REGIONAL— The two-year study of the impacts of copper-nickel mining on the edge of the Boundary Waters could have new life if the U.S. House and a bipartisan group of U.S. Senators have their way. …
REGIONAL— The two-year study of the impacts of copper-nickel mining on the edge of the Boundary Waters could have new life if the U.S. House and a bipartisan group of U.S. Senators have their way.
Senators Tom Udall, a New Mexico Democrat, and Lamar Alexander, a Tennessee Republican, both announced their support late last week for a provision approved by the U.S. House earlier this year that would require the Trump administration to complete the study, which it abruptly cancelled last year.
Both Udall and Alexander sit on the Appropriations subcommittee that oversees funding for the Interior Department and environmental agencies.
In June, the Democratically-controlled House included a provision in a $37 billion Interior Department appropriations bill that would require the administration to complete the study, which was examining the potential impacts of a proposed 20-year moratorium on mineral leasing on about 234,000 acres of federal land within the Superior National Forest. The measure was not a part of a $38.1 billion Interior Department funding package approved last week in the Senate, but with a majority of senators on the subcommittee that drafted the spending bill, and both of Minnesota’s U.S. Senators, now backing the study, the measure stands a good chance of being included in the final package once House and Senate negotiators meet to hash out differences between the two versions.
Udall, who will be a member of the conference committee, announced he would push for the inclusion of the House language to complete the mining study. The House provision, in part, states: “Accordingly, the Committee directs the Secretary of Agriculture, acting through the Forest Service, to reinstate and complete the Rainy River Watershed mineral withdrawal study in accordance with Section 204 of the Federal Land Policy and Management Act of 1976, and to provide that study and all associated analysis to the Committee. Further, the Committee directs that the Secretaries of the Interior and Agriculture shall take such actions as are necessary to segregate such lands during the period of study and forego taking any action that would advance mining within the watershed during the period of study and review.”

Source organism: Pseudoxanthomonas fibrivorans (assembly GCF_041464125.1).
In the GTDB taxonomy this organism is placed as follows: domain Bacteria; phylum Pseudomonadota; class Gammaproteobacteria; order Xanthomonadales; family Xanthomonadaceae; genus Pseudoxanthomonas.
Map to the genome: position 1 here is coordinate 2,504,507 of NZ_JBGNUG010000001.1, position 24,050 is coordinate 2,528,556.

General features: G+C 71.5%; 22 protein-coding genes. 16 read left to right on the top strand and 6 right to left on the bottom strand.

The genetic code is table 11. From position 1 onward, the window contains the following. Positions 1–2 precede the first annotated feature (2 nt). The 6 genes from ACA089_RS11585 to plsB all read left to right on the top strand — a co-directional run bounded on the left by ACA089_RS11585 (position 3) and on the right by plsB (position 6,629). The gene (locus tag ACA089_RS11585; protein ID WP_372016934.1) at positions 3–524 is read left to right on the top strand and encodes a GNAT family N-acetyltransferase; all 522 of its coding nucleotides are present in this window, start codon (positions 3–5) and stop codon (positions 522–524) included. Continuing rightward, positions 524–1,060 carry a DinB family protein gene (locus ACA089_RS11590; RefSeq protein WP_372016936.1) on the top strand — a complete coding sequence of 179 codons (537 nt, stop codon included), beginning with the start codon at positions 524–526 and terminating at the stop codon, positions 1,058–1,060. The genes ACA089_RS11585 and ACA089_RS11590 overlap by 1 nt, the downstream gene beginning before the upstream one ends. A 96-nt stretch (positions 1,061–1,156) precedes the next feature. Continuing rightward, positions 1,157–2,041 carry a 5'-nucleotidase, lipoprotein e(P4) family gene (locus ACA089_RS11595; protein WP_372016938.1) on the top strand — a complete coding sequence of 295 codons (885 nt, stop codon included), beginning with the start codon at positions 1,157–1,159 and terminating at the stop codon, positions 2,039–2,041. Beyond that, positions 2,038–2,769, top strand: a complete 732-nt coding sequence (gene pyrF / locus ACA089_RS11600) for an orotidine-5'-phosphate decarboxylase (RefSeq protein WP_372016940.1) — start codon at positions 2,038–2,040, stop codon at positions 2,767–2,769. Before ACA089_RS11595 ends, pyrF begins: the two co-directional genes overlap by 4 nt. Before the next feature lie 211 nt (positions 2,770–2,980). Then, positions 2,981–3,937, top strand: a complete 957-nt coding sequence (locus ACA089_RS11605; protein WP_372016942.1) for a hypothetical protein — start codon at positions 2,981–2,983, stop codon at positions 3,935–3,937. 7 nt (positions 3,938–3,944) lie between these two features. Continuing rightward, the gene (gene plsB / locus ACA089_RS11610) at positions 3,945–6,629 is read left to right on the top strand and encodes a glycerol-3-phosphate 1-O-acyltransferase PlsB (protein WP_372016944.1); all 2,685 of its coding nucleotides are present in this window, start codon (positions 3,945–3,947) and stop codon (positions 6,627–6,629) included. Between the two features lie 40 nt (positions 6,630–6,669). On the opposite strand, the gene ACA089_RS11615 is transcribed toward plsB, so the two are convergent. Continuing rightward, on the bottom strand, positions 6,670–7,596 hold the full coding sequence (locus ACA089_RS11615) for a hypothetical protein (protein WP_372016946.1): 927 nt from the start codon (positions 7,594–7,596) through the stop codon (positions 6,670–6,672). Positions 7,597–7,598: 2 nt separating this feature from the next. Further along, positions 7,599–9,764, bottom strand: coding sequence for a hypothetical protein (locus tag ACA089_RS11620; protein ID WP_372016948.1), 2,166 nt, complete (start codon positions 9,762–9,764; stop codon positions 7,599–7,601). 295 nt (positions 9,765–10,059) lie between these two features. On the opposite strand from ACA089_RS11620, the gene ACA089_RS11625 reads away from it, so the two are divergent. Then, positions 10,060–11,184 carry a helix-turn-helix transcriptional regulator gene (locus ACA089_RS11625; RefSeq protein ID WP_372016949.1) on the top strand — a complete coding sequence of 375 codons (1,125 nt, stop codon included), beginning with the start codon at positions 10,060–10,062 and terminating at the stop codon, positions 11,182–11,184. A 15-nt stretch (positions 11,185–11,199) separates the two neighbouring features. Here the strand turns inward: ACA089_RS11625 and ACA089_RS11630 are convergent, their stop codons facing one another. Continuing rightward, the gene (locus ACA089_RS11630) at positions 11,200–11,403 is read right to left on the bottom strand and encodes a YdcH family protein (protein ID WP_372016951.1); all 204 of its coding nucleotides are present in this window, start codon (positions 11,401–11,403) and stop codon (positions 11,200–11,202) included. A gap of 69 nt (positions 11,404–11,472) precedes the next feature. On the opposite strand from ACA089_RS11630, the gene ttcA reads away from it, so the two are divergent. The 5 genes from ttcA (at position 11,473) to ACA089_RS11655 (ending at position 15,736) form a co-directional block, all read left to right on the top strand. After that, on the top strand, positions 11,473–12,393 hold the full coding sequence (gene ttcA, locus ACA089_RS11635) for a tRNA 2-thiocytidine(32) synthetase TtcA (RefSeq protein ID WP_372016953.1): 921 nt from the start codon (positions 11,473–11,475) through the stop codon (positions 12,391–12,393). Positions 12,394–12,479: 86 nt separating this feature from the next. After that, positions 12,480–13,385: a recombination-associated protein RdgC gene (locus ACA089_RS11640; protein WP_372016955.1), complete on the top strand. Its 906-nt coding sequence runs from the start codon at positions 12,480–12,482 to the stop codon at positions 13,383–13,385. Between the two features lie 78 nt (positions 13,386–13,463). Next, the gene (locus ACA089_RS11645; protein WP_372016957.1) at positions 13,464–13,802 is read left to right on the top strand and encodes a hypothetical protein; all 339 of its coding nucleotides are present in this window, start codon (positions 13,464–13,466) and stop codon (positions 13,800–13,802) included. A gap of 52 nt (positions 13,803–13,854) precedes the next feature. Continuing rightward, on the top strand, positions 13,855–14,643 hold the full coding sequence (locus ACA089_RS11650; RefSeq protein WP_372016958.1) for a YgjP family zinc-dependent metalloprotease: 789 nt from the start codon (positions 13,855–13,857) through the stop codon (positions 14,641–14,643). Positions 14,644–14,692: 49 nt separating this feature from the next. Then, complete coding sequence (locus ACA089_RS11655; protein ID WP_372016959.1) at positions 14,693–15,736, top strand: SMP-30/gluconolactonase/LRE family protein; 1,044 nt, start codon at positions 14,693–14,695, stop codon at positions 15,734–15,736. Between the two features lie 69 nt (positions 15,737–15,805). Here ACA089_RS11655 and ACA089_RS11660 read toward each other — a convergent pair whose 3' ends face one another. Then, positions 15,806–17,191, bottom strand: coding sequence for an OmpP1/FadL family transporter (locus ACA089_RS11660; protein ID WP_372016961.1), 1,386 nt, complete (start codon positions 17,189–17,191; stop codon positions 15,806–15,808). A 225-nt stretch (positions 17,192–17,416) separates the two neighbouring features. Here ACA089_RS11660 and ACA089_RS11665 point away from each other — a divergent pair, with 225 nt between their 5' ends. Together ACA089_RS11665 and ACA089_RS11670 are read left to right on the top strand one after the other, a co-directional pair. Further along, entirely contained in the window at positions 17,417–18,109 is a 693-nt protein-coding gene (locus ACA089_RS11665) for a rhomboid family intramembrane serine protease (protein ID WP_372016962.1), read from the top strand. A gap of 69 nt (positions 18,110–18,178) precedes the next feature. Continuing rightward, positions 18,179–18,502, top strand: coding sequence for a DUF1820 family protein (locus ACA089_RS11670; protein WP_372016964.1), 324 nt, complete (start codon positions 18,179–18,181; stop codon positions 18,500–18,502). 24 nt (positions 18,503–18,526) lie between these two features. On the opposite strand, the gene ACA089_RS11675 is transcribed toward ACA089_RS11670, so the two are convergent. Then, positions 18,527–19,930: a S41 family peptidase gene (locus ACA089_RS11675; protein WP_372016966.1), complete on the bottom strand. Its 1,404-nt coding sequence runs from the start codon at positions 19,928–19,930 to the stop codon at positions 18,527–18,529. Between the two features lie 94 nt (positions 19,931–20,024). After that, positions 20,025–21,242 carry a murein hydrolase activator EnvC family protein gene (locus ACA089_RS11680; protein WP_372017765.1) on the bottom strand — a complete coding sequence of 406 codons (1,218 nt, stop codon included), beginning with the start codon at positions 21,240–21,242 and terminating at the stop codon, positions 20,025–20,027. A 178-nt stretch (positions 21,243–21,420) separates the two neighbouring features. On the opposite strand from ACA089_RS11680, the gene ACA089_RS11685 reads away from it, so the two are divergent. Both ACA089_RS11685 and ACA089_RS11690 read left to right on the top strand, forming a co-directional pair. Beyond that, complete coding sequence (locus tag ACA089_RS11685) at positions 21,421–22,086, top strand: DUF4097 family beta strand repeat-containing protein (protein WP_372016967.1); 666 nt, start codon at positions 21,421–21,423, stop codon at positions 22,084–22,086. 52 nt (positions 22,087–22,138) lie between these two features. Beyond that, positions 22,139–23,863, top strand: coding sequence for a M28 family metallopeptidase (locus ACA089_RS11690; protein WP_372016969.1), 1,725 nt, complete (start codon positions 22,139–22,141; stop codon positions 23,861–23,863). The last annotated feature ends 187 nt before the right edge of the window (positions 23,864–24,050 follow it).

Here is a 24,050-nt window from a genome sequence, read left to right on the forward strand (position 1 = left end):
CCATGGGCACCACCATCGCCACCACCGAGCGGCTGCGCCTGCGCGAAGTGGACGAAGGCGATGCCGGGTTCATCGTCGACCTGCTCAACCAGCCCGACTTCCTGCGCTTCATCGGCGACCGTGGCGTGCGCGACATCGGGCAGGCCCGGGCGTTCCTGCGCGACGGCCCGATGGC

Udall, in announcing his support for completion of the study, criticized the Trump administration’s handling of the mine proposal. “This is an example of where this administration is taking a one-sided approach on behalf of the mining industry and it is wrong,” said Udall. “I know that in this instance, pushing back on the administration’s actions is a bipartisan priority and I understand that Senator Alexander joins me in supporting this amendment when we go to the conference and that’s a powerful message.”
Sen. Alexander called the Boundary Waters “a spectacular wilderness,” and said he backs completion of the study prior to any decision to advance a mining proposal.
The Trump administration abruptly cancelled the study last year, just four months before its scheduled completion. The administration has since refused to release any of the preliminary results of the study, even to Congress. The administration had promised to complete the study, which began in the waning days of the Obama administration, but later reversed itself.
The U.S. Forest Service, in 2016, had announced that it would not consent to a proposal from Twin Metals to mine sulfide-based ore just upstream of the Boundary Waters Canoe Area due to concerns about the agency’s ability to protect water quality in the 1.1 million-acre wilderness given the high risks associated with sulfide-based mining. In announcing that decision, Forest Service officials stated that the mine plan presented a high risk of “irreparable harm” to the wilderness and its exceptional water quality. That announcement led to the cancellation of mineral leases that the Department of the Interior had originally issued back in 1966.
The Trump administration reversed those actions, cancelling the study and reissuing the cancelled leases. The administration also appeared to unilaterally overrule existing federal law by stripping the Forest Service of its right to approve or deny mining proposals on the Superior. A number of Minnesota businesses, including several from Ely, and the national Wilderness Society, have joined forces to challenge the administration’s actions in federal court. An initial decision in that case could come before the end of the year.
The Twin Metals venture is a wholly-owned subsidiary of international copper giant Antofagasta.